The Days of "One Job for a Lifetime" Have Come and Gone

At one time, workers went into the job market expecting to find a job at a big company — GM, IBM, AT&T — or the local plant, mine, mill, or diner, and to remain working for the same employer until retirement. No more. By 2010, 25 percent of all jobs are expected to be contingent, meaning that the workers who hold those jobs will lack the rights of regular employees, or even any expectation of long-term employment. One recent study showed that baby boomers, on average, held 10.2 jobs from ages eighteen to thirty-eight.

Creative Destruction of Employers

Joseph Schumpeter, an influential, Austrian-born Harvard economist from the midtwentieth century, described the essential element of capitalism as the process of "creative destruction." From time to time, creative destruction revolutionizes the economic structure from within. An innovation comes along that changes the economic system and in the process destroys the old ways of doing things.

We live in such a time, and it is not just employees bouncing around among employers. Companies are undergoing a whirlwind of reconfiguration. They are created, merged, taken private, made global, joint-ventured, spun off, and forced out of business or out of the country in increasingly short time intervals.

The products Intel creates at the end of one year's business cycle were not even on the drawing board at the beginning of that year. In my lifetime, I have witnessed the transformation of a telephone monopoly — AT&T — into a vast set of competing telecommunications empires where conglomerates continually merge and reinvent themselves by adding wireless and broadband services, expanding customer bases, and bundling discounted services. Now, with content and delivery converging, mergers of entertainment and media technology are on the horizon.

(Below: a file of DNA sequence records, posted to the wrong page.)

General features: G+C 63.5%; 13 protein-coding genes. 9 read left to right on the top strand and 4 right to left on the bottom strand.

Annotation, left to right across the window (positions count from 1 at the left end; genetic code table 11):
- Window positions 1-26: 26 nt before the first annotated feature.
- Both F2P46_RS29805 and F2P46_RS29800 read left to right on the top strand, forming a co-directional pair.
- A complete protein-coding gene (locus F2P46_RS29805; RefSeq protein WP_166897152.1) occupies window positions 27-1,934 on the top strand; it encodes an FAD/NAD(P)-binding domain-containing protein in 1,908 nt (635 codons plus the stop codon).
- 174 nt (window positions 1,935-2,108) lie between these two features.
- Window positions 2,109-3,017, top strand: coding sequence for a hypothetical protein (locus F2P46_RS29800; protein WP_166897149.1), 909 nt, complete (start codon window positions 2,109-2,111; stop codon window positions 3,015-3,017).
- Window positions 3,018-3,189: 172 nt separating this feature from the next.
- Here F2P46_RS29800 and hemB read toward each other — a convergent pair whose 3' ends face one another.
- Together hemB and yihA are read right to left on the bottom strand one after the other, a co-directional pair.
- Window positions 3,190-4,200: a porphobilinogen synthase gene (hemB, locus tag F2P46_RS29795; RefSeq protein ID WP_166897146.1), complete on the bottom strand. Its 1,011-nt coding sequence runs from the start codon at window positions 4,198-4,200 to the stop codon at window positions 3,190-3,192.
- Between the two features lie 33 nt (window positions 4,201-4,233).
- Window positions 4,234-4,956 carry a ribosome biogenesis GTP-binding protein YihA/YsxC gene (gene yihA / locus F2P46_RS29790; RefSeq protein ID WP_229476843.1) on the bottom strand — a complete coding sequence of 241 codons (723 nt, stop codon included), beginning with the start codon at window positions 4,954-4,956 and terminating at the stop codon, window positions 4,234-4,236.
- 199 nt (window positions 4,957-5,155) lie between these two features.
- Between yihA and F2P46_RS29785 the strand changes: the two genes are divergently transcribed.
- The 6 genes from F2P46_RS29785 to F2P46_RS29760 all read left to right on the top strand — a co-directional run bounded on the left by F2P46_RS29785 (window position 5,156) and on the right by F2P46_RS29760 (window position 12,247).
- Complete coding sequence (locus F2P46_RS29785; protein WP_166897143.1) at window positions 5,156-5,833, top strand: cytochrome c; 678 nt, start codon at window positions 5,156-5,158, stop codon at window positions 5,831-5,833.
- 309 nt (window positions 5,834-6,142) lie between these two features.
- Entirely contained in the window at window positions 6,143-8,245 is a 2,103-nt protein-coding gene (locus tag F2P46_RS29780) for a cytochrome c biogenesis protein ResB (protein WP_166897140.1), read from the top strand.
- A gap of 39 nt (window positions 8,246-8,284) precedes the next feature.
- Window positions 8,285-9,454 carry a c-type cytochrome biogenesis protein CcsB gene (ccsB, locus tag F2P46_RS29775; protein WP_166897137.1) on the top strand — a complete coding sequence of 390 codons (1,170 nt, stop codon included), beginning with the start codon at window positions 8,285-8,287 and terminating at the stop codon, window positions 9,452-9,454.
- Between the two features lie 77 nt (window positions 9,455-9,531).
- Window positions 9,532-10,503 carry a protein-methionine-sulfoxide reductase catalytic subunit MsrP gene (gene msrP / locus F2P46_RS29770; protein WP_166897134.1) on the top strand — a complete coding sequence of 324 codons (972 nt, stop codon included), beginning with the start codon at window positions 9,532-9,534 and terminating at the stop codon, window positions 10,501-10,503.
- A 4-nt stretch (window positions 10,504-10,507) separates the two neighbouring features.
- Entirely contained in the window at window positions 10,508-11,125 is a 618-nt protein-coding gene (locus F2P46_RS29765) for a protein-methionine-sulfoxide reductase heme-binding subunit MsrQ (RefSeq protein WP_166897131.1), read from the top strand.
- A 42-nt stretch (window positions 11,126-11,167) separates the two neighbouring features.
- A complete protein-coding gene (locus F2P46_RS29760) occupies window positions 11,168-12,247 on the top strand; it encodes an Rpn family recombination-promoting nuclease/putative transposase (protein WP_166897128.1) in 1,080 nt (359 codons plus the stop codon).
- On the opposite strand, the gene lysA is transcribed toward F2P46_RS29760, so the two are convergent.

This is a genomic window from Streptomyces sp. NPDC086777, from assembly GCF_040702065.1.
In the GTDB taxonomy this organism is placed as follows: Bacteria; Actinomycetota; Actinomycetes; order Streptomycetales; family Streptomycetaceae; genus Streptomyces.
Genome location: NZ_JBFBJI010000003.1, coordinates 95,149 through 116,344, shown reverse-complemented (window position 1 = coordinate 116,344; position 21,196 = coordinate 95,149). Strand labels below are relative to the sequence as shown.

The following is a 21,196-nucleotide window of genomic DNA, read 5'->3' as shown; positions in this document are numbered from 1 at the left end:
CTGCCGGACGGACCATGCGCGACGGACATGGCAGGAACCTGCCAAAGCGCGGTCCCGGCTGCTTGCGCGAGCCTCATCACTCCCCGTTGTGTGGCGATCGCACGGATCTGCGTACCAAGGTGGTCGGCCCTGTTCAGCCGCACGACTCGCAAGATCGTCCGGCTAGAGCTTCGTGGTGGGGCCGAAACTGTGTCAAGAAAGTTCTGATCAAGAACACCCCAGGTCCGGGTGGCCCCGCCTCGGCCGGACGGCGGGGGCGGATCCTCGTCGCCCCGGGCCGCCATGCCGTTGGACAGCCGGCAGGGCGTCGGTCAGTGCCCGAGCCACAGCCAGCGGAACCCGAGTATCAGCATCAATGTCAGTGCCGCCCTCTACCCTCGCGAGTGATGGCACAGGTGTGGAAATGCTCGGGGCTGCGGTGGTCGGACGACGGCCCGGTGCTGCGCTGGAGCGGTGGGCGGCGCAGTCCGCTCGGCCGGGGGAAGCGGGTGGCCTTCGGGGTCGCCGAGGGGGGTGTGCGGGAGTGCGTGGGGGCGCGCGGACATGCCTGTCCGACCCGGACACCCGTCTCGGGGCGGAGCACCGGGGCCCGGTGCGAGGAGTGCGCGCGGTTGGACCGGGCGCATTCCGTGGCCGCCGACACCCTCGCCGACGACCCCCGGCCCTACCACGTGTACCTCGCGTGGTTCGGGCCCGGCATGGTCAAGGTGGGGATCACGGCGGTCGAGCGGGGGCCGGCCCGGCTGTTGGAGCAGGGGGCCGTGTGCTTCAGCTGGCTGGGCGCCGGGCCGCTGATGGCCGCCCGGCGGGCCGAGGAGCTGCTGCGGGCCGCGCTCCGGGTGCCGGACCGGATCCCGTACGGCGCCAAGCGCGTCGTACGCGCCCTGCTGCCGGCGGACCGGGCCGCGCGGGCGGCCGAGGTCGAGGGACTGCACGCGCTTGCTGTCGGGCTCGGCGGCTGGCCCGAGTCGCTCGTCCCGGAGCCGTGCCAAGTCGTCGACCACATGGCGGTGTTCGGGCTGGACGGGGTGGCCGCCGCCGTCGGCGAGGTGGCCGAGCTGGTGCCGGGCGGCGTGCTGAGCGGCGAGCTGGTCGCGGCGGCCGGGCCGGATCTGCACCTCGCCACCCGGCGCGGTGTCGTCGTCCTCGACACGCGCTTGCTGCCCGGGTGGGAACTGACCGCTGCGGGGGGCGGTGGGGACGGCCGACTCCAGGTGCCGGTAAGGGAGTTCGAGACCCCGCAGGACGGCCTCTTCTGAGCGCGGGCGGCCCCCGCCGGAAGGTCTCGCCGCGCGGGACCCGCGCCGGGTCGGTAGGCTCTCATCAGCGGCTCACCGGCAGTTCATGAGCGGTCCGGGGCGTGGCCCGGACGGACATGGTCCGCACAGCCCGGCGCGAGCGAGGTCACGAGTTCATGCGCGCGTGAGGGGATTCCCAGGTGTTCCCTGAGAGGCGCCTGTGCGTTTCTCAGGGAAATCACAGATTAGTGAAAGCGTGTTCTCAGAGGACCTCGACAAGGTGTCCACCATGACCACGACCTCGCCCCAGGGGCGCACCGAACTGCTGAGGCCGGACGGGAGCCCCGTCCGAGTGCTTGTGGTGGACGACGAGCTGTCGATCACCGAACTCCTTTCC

According to the authors of Creative Destruction, Richard Foster and Sarah Kaplan, "If history is a guide, over the next quarter century no more than a third of today's major corporations will survive in an economically important way."

The bottom line: In the next two to three decades, two-thirds of our nation's major corporations will no longer play a major role in our economy. That is a lot of change. So, if you are counting on your employer to be around for your entire career, think again.


These new facts of life are creating a country that doesn't work for most Americans. A number of trends are accelerating, which — for better or worse — are not going away and need to be addressed.

Income Inequality Is on the Rise

As Federal Reserve Chairman Alan Greenspan said before the Joint Economic Committee of Congress on June 9, 2005, "[inequality] . . . is not the type of thing which a democratic society, a capitalist democratic society can really accept without addressing . . . it threatens democratic capitalism." Who would have thought that Greenspan would become an economic class warrior?

Perhaps Greenspan was convinced by the data. After World War II, Americans grew wealthier together. From 1947 to 1979, the bottom 20 percent of family incomes doubled, and so did the top 20 percent. As the economy grew, everybody benefited. But this is no longer the case. The rich keep getting richer: between 1979 and 2003, the average member of the top 1 percent of wage earners saw his or her after-tax income increase by 129 percent. That translates to a raise of over $395,000 over those 25 years. But the bottom 20 percent is still stuck in 1979 — their average income rose by only 4 percent, a paltry $600 over those 25 years. That is an unacceptable divide.